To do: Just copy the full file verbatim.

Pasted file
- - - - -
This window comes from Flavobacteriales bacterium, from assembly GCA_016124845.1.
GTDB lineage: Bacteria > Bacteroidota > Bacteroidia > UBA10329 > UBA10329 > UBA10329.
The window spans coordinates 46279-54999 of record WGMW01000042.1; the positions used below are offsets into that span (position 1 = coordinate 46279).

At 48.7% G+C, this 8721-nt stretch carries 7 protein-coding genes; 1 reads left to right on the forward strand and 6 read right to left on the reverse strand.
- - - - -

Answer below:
This window comes from Flavobacteriales bacterium, from assembly GCA_016124845.1.
GTDB lineage: Bacteria > Bacteroidota > Bacteroidia > UBA10329 > UBA10329 > UBA10329.
The window spans coordinates 46279-54999 of record WGMW01000042.1; the positions used below are offsets into that span (position 1 = coordinate 46279).

At 48.7% G+C, this 8721-nt stretch carries 7 protein-coding genes; 1 reads left to right on the forward strand and 6 read right to left on the reverse strand.